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Dengue fever is back: why the dangerous disease is here to stay

Dengue fever is back: why the dangerous disease is here to stay


Once eradicated in the US, this mosquito-borne illness is once again thwarting prevention efforts

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If the most efficient dengue fever carrier, a mosquito called Aedes aegypti, establishes itself in California, it won't be because the state didn't put up a fight. Since the mosquito was first spotted on June 9th of this year in Madera County, CA, pest-control teams have been working overtime to kill its young, trap its adults, and eliminate its egg-laying locations.

But officials charged with eradicating the mosquito say they're losing the war. "We would like to eliminate the mosquito," says Steve Mulligan, a manager with the Consolidated Mosquito Abatement District, "but at this point all we're doing is trying to control its spread." Tim Phillips, Mulligan's counterpart at the Fresno Mosquito and Vector Control District, agrees. "Outside of the weather maybe helping us, I don't know if eradicating the mosquito will be possible."

In just under six months, the invasive bug has spread to at least four counties and continues to widen its foothold in central California. But what most Americans don't know is that the dengue virus was once common in the US — and could be again. "There was dengue all the way up to Philadelphia, as early as 1780," says Crystal Franco, a researcher specializing in disease risk assessment at the University of Pittsburgh. The mosquitoes that carried dengue and malaria were largely eradicated during World War II thanks to efforts by the World Health Organization (WHO). Unfortunately, a combination of transit improvements, a changing climate, and human stubbornness are going to make annihilating this mosquito, and its brethren, much harder this time around. Simply put, Aedes aegypti is probably here to stay.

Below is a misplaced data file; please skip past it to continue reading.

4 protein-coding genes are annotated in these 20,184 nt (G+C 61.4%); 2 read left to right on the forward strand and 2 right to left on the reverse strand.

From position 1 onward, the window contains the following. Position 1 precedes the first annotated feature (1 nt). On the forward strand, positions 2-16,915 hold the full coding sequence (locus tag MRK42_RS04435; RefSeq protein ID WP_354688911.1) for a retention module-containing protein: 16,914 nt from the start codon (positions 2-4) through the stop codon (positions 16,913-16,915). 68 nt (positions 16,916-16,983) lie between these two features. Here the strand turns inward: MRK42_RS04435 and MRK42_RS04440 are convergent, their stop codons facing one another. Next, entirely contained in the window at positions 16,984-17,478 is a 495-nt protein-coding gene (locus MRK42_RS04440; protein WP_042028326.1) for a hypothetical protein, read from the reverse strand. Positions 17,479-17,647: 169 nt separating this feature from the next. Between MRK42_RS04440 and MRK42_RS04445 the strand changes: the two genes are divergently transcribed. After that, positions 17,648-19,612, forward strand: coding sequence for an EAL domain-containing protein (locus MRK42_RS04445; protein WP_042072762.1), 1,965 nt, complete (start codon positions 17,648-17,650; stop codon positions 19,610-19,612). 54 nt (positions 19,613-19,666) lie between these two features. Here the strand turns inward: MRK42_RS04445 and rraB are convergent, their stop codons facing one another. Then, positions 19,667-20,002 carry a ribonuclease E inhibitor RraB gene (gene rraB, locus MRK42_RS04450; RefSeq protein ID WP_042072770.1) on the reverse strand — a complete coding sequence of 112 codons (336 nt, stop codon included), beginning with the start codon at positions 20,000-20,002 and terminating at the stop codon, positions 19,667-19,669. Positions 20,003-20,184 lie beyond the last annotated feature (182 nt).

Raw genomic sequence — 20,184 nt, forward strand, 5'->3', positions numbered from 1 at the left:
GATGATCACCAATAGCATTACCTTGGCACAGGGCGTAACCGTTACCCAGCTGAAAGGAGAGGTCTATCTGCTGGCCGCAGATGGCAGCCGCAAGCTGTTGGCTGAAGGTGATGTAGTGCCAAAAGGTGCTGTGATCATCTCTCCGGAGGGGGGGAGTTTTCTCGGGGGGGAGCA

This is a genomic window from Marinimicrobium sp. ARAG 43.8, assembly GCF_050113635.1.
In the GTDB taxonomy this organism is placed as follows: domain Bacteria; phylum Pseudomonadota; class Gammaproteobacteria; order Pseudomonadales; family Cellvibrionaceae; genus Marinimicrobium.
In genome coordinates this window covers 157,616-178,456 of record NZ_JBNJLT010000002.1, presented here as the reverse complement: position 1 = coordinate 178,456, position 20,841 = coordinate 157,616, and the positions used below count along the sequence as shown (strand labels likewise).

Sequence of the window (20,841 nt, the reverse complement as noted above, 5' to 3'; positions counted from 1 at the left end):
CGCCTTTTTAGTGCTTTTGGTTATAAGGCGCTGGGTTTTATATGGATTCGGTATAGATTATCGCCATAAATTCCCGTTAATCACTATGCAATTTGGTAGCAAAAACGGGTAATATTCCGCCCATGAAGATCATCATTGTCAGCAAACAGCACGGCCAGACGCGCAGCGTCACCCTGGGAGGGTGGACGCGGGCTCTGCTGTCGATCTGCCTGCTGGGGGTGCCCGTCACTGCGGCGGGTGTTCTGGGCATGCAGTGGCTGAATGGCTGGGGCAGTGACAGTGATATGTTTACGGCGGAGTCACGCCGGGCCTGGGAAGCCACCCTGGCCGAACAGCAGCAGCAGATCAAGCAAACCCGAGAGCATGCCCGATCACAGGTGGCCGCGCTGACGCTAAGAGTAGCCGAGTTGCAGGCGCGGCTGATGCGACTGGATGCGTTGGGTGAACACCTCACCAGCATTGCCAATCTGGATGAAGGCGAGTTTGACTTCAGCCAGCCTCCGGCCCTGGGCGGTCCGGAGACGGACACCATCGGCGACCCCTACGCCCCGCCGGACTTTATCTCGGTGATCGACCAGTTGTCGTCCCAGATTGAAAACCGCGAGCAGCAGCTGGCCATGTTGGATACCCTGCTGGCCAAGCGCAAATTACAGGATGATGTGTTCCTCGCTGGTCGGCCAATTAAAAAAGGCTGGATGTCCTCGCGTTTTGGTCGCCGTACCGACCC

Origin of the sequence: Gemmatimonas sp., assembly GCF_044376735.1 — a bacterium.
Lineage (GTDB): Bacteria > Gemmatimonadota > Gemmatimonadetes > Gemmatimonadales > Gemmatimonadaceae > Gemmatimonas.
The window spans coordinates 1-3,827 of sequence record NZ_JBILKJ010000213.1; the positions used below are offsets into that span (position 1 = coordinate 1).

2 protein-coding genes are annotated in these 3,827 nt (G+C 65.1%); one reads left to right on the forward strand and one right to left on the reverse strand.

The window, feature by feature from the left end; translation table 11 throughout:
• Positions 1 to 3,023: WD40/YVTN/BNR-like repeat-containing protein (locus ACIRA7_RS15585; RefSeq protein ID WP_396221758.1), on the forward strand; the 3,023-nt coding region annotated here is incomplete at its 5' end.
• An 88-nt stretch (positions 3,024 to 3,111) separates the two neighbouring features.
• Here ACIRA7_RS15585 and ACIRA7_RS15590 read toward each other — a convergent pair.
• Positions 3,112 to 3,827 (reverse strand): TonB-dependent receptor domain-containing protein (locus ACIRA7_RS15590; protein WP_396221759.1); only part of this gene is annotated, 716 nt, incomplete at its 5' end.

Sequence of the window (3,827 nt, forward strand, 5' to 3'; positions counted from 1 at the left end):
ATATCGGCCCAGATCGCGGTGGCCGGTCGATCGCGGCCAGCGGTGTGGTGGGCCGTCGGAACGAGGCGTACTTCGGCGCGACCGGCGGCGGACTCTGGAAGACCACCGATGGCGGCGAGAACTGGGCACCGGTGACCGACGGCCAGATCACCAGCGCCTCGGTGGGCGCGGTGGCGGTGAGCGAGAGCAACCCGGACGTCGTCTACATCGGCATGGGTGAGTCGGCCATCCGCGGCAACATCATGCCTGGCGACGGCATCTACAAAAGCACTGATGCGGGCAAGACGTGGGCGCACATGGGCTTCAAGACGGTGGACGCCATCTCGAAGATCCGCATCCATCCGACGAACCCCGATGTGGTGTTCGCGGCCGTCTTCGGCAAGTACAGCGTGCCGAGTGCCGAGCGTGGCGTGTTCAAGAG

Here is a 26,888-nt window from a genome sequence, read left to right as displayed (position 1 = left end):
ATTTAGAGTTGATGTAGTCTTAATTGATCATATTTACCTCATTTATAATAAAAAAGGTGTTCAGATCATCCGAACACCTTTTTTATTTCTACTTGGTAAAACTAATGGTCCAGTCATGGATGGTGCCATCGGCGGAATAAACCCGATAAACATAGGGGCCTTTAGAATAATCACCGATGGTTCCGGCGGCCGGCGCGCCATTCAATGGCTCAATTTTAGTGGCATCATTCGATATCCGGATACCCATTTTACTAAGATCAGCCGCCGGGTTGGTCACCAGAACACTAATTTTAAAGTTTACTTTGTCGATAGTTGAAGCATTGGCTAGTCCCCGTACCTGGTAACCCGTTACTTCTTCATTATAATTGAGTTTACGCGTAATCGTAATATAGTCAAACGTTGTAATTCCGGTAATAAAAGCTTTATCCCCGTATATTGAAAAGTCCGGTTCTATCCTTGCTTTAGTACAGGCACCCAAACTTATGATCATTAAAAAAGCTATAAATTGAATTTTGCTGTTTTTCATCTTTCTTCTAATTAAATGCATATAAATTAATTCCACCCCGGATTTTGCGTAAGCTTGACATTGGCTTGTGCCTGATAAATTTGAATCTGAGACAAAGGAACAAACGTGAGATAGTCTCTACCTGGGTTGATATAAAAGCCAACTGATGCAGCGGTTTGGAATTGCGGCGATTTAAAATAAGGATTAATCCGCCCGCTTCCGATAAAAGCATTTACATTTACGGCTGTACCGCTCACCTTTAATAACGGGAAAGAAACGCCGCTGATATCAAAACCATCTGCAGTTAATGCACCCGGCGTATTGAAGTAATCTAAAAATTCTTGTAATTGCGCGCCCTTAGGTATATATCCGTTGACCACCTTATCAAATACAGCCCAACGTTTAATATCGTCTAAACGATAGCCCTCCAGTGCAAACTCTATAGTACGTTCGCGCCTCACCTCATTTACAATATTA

"I don't know if eradicating the mosquito will be possible."

So far, none of the specimens trapped in California have tested positive for dengue virus, but officials think it's likely that the mosquito will survive the winter. If it does, the odds that some Californians catch the disease known as "breakbone fever" will increase substantially. "The species setting up camp here is the first step," Phillips says. For dengue to take hold in California, a mosquito would need to bite someone infected with dengue abroad. From that point, passing it on would be as easy as biting the next victim. "Some people think that's unlikely, but now that the mosquito is here," Phillips says, "we're one step closer to that actually happening." If that scenario plays out as described, California will be the third US state to fall prey to dengue fever, joining Texas and Florida, both of which experienced multiple cases of locally acquired dengue this summer.